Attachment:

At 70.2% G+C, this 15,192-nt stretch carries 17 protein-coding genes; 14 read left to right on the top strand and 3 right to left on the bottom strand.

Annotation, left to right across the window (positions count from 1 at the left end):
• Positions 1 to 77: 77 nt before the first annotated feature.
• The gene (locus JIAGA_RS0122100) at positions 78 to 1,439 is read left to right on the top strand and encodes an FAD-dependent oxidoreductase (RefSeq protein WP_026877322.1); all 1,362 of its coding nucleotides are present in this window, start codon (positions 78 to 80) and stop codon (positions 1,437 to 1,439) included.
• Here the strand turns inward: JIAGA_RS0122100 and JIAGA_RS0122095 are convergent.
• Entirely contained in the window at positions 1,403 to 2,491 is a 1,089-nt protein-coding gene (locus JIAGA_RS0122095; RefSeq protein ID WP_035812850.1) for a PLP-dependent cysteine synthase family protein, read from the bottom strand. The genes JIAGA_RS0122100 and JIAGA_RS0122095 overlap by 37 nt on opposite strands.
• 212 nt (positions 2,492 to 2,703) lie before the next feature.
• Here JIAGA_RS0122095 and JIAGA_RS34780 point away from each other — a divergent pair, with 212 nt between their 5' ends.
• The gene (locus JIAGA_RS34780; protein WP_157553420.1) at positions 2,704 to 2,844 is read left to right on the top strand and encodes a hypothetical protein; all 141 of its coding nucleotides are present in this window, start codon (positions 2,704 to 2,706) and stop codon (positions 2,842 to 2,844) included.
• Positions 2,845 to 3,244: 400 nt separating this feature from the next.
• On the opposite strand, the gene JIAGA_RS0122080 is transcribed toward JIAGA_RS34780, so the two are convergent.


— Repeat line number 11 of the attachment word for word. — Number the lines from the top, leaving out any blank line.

• On the opposite strand, the gene JIAGA_RS0122080 is transcribed toward JIAGA_RS34780, so the two are convergent.